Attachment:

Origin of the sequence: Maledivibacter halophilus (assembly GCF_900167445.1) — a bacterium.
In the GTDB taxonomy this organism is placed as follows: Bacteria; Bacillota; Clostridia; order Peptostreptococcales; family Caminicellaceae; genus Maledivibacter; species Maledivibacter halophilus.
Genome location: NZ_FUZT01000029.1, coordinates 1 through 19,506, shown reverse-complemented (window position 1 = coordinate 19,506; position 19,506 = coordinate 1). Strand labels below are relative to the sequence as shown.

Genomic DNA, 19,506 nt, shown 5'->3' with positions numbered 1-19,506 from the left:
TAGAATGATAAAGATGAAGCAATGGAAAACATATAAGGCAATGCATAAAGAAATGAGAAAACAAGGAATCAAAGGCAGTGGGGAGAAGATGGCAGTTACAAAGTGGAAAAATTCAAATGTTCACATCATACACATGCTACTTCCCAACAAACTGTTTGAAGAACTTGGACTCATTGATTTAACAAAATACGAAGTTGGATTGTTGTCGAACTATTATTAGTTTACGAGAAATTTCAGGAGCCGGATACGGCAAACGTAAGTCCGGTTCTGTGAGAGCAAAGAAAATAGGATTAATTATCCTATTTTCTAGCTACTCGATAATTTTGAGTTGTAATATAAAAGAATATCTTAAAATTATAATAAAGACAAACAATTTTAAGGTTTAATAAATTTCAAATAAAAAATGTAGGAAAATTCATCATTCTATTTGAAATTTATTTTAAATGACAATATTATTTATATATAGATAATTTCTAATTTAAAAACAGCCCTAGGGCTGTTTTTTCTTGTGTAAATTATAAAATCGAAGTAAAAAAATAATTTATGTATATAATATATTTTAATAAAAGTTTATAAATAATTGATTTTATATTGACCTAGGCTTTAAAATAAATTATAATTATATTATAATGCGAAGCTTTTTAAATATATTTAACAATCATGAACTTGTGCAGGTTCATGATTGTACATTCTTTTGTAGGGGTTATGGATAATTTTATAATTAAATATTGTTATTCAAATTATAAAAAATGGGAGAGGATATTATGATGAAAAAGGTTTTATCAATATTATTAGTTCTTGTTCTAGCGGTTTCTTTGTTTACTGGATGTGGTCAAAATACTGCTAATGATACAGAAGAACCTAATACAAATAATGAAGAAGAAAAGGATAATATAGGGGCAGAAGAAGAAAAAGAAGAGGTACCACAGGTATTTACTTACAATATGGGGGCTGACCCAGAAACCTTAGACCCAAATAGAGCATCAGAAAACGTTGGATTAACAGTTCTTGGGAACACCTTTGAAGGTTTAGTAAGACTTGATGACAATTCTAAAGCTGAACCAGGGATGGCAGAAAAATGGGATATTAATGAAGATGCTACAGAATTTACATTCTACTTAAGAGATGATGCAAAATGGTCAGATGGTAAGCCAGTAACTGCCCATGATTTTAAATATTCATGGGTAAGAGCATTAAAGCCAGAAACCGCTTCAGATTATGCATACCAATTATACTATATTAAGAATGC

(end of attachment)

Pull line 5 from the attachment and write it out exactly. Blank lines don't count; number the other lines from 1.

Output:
TAGAATGATAAAGATGAAGCAATGGAAAACATATAAGGCAATGCATAAAGAAATGAGAAAACAAGGAATCAAAGGCAGTGGGGAGAAGATGGCAGTTACAAAGTGGAAAAATTCAAATGTTCACATCATACACATGCTACTTCCCAACAAACTGTTTGAAGAACTTGGACTCATTGATTTAACAAAATACGAAGTTGGATTGTTGTCGAACTATTATTAGTTTACGAGAAATTTCAGGAGCCGGATACGGCAAACGTAAGTCCGGTTCTGTGAGAGCAAAGAAAATAGGATTAATTATCCTATTTTCTAGCTACTCGATAATTTTGAGTTGTAATATAAAAGAATATCTTAAAATTATAATAAAGACAAACAATTTTAAGGTTTAATAAATTTCAAATAAAAAATGTAGGAAAATTCATCATTCTATTTGAAATTTATTTTAAATGACAATATTATTTATATATAGATAATTTCTAATTTAAAAACAGCCCTAGGGCTGTTTTTTCTTGTGTAAATTATAAAATCGAAGTAAAAAAATAATTTATGTATATAATATATTTTAATAAAAGTTTATAAATAATTGATTTTATATTGACCTAGGCTTTAAAATAAATTATAATTATATTATAATGCGAAGCTTTTTAAATATATTTAACAATCATGAACTTGTGCAGGTTCATGATTGTACATTCTTTTGTAGGGGTTATGGATAATTTTATAATTAAATATTGTTATTCAAATTATAAAAAATGGGAGAGGATATTATGATGAAAAAGGTTTTATCAATATTATTAGTTCTTGTTCTAGCGGTTTCTTTGTTTACTGGATGTGGTCAAAATACTGCTAATGATACAGAAGAACCTAATACAAATAATGAAGAAGAAAAGGATAATATAGGGGCAGAAGAAGAAAAAGAAGAGGTACCACAGGTATTTACTTACAATATGGGGGCTGACCCAGAAACCTTAGACCCAAATAGAGCATCAGAAAACGTTGGATTAACAGTTCTTGGGAACACCTTTGAAGGTTTAGTAAGACTTGATGACAATTCTAAAGCTGAACCAGGGATGGCAGAAAAATGGGATATTAATGAAGATGCTACAGAATTTACATTCTACTTAAGAGATGATGCAAAATGGTCAGATGGTAAGCCAGTAACTGCCCATGATTTTAAATATTCATGGGTAAGAGCATTAAAGCCAGAAACCGCTTCAGATTATGCATACCAATTATACTATATTAAGAATGC